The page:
Sharene Wood is president and CEO of both 5001 Flavors, a custom-made apparel company catering to a celebrity clientele, and Harlem Haberdashery, its retail boutique. The genesis for her family’s businesses rose from her husband’s fashion sense and her own business and style acumen. Sharene collaborates with, and manages a staff of 12 men, including her husband, her brother, her “bonus” son and close family friends. “I am the queen bee, if you will, for both of my companies,” says Wood, and she is responsible for all administrative and organizational duties.
(Photo courtesy of Harlem Haberdashery)
Family businesses come with their own unique personnel problems. The line between home and work is blurred, and personal issues and emotions are bound up in the company’s culture. “My position as CEO mirrors the same protective role of a matriarch that I have in my family,” says Wood, but she found that dealing with 12 different men of different ages, from different backgrounds, challenged her managerial skills. “Being a woman in charge, I have to be very aware that sometimes men are not the best communicators,” says Wood. Communication problems in the work place led to morale problems that drained the energy needed in their highly creative enterprises. She now addresses this problem by communicating separately to each member of her staff to ensure clarity.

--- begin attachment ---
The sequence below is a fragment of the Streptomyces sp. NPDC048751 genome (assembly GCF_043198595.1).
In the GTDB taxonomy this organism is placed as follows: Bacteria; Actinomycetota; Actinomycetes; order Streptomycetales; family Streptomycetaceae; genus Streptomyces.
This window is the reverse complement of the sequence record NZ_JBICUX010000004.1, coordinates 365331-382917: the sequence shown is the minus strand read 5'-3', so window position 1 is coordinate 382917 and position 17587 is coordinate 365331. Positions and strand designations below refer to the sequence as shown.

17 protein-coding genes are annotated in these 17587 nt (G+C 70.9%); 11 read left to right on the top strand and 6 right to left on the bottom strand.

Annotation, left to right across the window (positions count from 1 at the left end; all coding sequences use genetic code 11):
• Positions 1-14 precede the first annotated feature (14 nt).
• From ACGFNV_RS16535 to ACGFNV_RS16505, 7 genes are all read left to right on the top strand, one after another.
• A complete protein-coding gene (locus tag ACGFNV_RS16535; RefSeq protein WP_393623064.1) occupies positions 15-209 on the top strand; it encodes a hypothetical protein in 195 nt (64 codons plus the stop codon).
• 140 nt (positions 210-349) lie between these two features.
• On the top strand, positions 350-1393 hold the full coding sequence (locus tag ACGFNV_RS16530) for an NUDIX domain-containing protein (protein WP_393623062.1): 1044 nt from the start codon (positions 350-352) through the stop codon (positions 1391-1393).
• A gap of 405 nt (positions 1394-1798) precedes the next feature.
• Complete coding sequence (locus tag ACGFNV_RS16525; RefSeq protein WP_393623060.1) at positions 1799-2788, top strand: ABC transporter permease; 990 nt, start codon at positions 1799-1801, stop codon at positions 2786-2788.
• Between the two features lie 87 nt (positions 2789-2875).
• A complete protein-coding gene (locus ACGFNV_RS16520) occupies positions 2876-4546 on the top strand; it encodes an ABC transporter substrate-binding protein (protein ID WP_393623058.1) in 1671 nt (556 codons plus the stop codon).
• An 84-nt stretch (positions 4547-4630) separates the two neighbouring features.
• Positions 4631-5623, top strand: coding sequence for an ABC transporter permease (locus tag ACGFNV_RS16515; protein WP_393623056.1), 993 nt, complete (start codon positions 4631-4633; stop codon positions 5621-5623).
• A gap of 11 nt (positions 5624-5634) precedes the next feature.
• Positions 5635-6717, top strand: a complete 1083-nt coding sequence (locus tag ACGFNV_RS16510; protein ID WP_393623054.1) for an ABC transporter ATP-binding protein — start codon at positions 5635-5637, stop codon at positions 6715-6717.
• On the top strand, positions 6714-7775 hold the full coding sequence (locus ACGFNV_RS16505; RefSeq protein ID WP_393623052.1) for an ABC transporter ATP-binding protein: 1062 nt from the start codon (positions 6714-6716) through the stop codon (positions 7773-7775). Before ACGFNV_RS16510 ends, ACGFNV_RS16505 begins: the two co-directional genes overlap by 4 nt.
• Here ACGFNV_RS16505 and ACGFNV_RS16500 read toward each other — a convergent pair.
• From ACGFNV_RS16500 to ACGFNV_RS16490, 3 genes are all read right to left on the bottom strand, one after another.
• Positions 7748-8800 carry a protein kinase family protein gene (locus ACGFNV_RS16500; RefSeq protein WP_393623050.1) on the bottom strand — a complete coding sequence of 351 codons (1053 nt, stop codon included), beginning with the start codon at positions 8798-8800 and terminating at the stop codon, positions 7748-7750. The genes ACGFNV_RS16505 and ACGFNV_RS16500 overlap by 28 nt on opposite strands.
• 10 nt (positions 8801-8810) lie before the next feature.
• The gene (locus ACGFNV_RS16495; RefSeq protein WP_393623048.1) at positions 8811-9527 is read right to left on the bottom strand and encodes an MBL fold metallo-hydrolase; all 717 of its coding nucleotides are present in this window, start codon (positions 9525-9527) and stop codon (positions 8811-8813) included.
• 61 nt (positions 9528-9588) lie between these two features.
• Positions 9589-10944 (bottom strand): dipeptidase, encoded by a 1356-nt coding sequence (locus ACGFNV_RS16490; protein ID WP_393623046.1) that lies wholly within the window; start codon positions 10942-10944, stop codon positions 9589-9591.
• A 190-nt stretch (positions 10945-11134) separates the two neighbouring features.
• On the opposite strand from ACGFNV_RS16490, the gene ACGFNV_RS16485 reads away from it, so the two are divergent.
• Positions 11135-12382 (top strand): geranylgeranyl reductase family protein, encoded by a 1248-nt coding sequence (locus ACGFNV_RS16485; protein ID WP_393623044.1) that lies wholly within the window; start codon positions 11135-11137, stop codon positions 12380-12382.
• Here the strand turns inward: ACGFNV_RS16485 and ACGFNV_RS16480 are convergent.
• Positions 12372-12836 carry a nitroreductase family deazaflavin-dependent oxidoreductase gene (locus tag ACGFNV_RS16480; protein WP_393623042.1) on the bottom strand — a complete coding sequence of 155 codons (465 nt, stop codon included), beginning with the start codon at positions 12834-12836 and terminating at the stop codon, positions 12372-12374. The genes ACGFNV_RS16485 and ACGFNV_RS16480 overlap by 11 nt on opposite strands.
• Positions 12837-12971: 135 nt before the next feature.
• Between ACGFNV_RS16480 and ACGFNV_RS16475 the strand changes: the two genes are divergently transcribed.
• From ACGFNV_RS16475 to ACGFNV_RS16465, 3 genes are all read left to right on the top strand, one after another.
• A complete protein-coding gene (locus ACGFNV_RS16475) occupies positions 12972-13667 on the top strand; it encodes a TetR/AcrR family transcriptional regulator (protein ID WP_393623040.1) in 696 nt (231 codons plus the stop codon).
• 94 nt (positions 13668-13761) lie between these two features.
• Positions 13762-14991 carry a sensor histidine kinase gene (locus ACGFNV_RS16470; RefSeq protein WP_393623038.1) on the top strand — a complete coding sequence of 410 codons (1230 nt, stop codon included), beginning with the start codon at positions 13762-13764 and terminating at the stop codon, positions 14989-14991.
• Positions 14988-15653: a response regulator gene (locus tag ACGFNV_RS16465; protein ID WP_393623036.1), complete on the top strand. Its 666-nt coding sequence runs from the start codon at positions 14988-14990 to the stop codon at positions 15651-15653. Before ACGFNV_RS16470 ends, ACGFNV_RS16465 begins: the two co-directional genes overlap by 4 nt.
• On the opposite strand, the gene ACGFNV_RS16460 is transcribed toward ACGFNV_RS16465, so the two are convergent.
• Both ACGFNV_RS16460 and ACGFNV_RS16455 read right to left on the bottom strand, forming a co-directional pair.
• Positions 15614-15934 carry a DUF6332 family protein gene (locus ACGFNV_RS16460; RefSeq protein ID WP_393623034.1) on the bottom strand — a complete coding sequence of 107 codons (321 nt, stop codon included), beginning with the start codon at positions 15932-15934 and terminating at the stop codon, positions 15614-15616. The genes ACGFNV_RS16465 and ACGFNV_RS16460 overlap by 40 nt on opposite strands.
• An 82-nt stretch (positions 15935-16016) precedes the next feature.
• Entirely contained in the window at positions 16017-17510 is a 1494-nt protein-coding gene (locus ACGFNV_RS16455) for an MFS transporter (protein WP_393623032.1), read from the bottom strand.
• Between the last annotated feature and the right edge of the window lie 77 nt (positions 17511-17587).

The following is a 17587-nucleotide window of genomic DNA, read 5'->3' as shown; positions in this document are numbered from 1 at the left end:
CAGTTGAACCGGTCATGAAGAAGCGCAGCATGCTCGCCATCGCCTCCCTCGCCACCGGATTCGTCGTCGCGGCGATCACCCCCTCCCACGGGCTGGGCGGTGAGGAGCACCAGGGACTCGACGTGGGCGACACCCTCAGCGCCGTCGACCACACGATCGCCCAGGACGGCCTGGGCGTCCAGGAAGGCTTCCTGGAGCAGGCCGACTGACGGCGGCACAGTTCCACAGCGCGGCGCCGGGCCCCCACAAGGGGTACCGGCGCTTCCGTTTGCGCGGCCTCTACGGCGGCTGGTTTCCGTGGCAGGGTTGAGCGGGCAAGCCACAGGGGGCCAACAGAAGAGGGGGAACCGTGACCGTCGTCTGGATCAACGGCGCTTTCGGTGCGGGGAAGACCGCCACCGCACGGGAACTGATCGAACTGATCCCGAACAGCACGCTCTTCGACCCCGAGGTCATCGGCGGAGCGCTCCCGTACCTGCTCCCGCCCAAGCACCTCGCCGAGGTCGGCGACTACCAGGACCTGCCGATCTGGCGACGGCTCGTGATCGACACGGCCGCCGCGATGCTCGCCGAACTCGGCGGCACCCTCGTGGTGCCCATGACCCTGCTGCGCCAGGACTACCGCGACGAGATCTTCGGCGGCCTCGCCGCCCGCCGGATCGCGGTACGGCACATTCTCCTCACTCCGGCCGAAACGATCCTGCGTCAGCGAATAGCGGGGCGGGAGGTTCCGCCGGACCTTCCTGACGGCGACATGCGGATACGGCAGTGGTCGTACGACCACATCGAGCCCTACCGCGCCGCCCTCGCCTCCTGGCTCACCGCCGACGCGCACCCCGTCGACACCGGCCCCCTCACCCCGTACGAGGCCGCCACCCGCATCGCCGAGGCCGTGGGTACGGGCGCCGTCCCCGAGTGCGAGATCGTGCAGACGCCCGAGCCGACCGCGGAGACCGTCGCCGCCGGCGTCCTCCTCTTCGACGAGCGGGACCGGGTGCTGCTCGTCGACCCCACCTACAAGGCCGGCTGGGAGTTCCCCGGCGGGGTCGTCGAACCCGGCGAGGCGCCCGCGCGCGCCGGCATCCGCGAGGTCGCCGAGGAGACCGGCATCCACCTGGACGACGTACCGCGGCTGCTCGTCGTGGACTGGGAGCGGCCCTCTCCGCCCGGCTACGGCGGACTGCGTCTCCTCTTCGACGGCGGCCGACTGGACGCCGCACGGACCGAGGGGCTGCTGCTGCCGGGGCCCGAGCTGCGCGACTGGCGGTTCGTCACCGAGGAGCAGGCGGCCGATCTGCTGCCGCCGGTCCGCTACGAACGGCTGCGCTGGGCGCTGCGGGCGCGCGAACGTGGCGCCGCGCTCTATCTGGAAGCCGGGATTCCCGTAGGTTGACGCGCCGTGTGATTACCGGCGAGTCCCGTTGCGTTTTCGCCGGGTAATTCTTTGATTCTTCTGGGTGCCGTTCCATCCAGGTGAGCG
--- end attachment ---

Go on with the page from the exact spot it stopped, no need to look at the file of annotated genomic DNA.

While traditional organizational charts place the CEO firmly on top, with cascading tiers of responsibility below, to manage the diverse personalities in her family business, Wood takes a less rigid approach. “The easiest thing working with family is knowing each member’s pre-existing strengths and weaknesses. I really work hard to only ask people to perform tasks that I know they can handle. That definitely is a more flexible approach than traditional management where job responsibilities are fixed with titles.” This flexible system works because there is a company-wide understanding of the business’s mission. Employees know they must contribute their time and unique talents to achieving a common goal.
“Happy, motivated workers will deliver happiness, better service and a more superior quality product to your customers,” says Wood. To achieve this, she treats all her staff like family, recognizing birthdays and important life milestones. Employees engage in holiday gift exchanges. “We like to recognize our employee as a human with a life and a family outside of our business .… Our goal is to treat our employees like family members we love.”
Does work ever become too casual in this family environment? “We definitely have this problem! Our brand has a lot of professional obligations but also has a very cool social marketing component. Our marketing events easily allow an intersection of family, fun, entertainment, fashion and philanthropy. Fun parties with cool themes – Masquerade Balls, 80’s parties, etc – are still work events, and I often have to remind other family members that we are always working from start to finish. We all sometimes have to refocus our energies to get the necessary results or reach our intended goals.”
This article was written by Gillian Burdett for Small Business Pulse